Date: June 1, 1999
Creator: Herring, James Stephen & Mac Donald, Philip Elsworth
Item Type: Article
Partner: UNT Libraries Government Documents Department

CHEMICAL ENGINEERING DIVISION SUMMARY REPORT FOR JANUARY, FEBRUARY, AND MARCH 1957

Description: Fluoride Volatilization Separations Process. Development of a fused fluoride process for dissolution of uranium-- zirconium fuel alloys continued. In corrosion tests to find a suitable container material, Ni was found to be susceptible to a sulfur-type attack. Hastelloy B showed promise, and graphite offers excellent chemical resistance but poor mechanical strength. The dissolution rate of Zr in NaF-- ZrF as affected by impingement of the HF sparge was studied. Production of UF/sub 6/ by fluidized bed fluorination of UF/sub 4/ from ore concentrates was studied. The preparation, melting point, vapor pressure, and vapor density of UF/sub 5/ are given. Preliminary dissolution and recovery runs in semi-works equipment are discussed. Fluidization. Fluidized- bed techniques have been applied to conversion of UO/sub 2/(NO/sub 3/)/sub 2/ to UF/sub 4/ and to calcination of radioactive liquid wastes. Activities of the Green Salt Pilot Plant and shakedown runs of the shielded waste calciner are described. Reactor Chemistry. Studies continued on the kinetics and mechanism of oxidation of U, Th, and Zr. Data are given for oxidation of U in oxygen from 125 to 295 tained C and 20 to 800 mm pressure, and for Zr from 400 to 900 tained C and 200 nan O/sub 2/ pressure. The ratio of capture to fission cross sections for U/sup 233/ and U/sup 238/ in EBR-I have been determined as a function of position. ChemicalMetallurgical Separations Processes. Development of pyrometullurgical processing of spent reactor fuels continued. Work is repcrted on: melt refining and casting of U--Pu; iodine volatility problem; the system U--B-- Ta; the distribution coefficients for Pu between U--Cr and Mg and U and Mg; extraction of Pu from U by liquid Mg; Ce removal by dross refining; adsorption of volatilized metuls on surface active materials; and fractional crystallization of U with Zn. Analytical Research. A study ...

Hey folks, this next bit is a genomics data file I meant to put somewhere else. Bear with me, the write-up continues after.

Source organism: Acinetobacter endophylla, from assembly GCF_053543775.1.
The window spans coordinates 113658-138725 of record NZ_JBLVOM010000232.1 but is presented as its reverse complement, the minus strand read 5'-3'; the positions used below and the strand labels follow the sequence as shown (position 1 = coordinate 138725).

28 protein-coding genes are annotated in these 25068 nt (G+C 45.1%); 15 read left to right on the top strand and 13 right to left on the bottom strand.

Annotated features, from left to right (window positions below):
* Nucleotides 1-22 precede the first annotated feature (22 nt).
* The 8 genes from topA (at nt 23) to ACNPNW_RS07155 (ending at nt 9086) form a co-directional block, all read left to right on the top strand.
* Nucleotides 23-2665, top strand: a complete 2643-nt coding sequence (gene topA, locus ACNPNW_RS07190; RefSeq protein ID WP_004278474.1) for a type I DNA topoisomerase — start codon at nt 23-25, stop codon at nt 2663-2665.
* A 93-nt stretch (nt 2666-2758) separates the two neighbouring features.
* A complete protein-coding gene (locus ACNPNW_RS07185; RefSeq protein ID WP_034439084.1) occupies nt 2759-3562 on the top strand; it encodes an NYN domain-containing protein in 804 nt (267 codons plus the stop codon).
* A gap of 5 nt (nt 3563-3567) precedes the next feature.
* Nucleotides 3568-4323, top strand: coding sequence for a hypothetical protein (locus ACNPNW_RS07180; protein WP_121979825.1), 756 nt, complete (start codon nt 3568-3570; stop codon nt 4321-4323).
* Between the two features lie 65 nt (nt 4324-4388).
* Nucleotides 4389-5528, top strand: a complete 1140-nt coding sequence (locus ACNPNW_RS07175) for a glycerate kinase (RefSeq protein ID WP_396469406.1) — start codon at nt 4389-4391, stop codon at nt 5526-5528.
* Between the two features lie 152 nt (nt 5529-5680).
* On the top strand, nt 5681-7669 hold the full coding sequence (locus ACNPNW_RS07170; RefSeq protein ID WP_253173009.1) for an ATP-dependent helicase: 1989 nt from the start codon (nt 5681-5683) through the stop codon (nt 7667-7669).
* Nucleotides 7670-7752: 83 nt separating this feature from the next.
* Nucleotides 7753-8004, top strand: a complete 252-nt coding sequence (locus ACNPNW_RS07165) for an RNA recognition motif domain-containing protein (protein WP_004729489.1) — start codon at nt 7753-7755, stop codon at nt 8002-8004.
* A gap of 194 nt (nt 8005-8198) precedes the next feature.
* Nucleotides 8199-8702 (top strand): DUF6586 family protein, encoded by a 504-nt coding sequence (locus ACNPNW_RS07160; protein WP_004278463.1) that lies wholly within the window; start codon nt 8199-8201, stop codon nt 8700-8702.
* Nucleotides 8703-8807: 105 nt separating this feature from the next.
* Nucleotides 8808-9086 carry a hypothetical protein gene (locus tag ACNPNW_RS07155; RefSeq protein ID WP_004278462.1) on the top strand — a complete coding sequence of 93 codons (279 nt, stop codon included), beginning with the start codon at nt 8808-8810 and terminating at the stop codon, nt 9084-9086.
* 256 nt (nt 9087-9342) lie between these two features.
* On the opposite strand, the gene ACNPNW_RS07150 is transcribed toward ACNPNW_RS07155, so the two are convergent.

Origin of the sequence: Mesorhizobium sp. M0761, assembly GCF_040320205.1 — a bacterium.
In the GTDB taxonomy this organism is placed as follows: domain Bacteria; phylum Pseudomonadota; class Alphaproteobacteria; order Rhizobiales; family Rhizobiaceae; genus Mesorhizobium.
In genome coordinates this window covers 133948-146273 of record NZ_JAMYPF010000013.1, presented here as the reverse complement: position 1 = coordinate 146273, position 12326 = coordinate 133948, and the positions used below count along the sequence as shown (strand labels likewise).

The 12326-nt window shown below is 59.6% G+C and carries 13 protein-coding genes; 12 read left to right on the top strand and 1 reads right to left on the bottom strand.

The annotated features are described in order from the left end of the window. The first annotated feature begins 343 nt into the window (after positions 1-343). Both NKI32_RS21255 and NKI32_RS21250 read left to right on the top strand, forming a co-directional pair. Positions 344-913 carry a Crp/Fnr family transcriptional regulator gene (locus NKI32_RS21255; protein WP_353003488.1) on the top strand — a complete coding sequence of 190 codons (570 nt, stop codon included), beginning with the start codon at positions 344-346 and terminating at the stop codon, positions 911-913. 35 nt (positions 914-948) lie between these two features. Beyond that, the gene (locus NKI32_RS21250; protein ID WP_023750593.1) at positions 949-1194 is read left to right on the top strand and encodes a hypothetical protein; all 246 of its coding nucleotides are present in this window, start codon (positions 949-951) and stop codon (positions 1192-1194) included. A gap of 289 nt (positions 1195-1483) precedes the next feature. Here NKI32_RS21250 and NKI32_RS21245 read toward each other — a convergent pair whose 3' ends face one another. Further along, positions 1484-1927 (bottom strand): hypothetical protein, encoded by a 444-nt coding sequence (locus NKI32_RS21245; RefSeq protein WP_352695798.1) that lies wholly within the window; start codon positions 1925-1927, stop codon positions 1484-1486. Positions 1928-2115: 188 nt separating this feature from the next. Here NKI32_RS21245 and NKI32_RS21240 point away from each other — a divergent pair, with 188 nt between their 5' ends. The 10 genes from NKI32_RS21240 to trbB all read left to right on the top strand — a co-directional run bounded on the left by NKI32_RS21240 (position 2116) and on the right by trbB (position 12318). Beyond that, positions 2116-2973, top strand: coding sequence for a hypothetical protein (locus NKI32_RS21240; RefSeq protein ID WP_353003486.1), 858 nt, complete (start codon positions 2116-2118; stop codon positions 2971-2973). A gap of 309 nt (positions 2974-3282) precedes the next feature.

Date: October 31, 1960
Item Type: Report
Partner: UNT Libraries Government Documents Department

The Fission of Thorium with Alpha Particles